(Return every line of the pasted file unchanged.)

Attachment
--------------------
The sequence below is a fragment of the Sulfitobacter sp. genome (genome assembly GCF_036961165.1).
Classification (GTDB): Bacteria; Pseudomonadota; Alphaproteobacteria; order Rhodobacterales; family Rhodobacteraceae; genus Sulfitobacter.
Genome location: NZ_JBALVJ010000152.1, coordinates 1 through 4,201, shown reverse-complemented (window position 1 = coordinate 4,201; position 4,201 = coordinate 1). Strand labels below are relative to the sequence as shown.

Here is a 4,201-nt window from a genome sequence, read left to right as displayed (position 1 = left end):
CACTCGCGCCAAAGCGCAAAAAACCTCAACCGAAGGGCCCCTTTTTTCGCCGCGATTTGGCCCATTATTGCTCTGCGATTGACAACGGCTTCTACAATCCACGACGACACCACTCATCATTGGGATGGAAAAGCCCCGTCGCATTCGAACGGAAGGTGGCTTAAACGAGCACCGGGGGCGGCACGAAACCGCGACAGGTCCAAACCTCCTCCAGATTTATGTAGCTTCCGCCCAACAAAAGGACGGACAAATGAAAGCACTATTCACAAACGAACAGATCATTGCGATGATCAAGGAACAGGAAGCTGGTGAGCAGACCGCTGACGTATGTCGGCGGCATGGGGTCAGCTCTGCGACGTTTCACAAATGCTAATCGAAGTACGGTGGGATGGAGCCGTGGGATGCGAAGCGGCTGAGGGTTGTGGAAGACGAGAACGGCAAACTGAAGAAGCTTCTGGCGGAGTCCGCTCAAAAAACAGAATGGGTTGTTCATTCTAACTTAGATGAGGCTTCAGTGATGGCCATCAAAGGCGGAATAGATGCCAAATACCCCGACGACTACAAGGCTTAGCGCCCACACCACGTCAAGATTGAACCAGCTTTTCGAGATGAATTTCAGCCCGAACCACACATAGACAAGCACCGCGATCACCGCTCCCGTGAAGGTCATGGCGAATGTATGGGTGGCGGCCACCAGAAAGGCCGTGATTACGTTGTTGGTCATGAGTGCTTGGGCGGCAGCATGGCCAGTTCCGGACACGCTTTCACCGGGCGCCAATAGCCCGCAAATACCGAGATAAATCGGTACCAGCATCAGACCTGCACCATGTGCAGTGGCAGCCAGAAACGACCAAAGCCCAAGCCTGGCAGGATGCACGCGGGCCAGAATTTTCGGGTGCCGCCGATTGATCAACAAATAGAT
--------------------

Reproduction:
The sequence below is a fragment of the Sulfitobacter sp. genome (genome assembly GCF_036961165.1).
Classification (GTDB): Bacteria; Pseudomonadota; Alphaproteobacteria; order Rhodobacterales; family Rhodobacteraceae; genus Sulfitobacter.
Genome location: NZ_JBALVJ010000152.1, coordinates 1 through 4,201, shown reverse-complemented (window position 1 = coordinate 4,201; position 4,201 = coordinate 1). Strand labels below are relative to the sequence as shown.

Here is a 4,201-nt window from a genome sequence, read left to right as displayed (position 1 = left end):
CACTCGCGCCAAAGCGCAAAAAACCTCAACCGAAGGGCCCCTTTTTTCGCCGCGATTTGGCCCATTATTGCTCTGCGATTGACAACGGCTTCTACAATCCACGACGACACCACTCATCATTGGGATGGAAAAGCCCCGTCGCATTCGAACGGAAGGTGGCTTAAACGAGCACCGGGGGCGGCACGAAACCGCGACAGGTCCAAACCTCCTCCAGATTTATGTAGCTTCCGCCCAACAAAAGGACGGACAAATGAAAGCACTATTCACAAACGAACAGATCATTGCGATGATCAAGGAACAGGAAGCTGGTGAGCAGACCGCTGACGTATGTCGGCGGCATGGGGTCAGCTCTGCGACGTTTCACAAATGCTAATCGAAGTACGGTGGGATGGAGCCGTGGGATGCGAAGCGGCTGAGGGTTGTGGAAGACGAGAACGGCAAACTGAAGAAGCTTCTGGCGGAGTCCGCTCAAAAAACAGAATGGGTTGTTCATTCTAACTTAGATGAGGCTTCAGTGATGGCCATCAAAGGCGGAATAGATGCCAAATACCCCGACGACTACAAGGCTTAGCGCCCACACCACGTCAAGATTGAACCAGCTTTTCGAGATGAATTTCAGCCCGAACCACACATAGACAAGCACCGCGATCACCGCTCCCGTGAAGGTCATGGCGAATGTATGGGTGGCGGCCACCAGAAAGGCCGTGATTACGTTGTTGGTCATGAGTGCTTGGGCGGCAGCATGGCCAGTTCCGGACACGCTTTCACCGGGCGCCAATAGCCCGCAAATACCGAGATAAATCGGTACCAGCATCAGACCTGCACCATGTGCAGTGGCAGCCAGAAACGACCAAAGCCCAAGCCTGGCAGGATGCACGCGGGCCAGAATTTTCGGGTGCCGCCGATTGATCAACAAATAGAT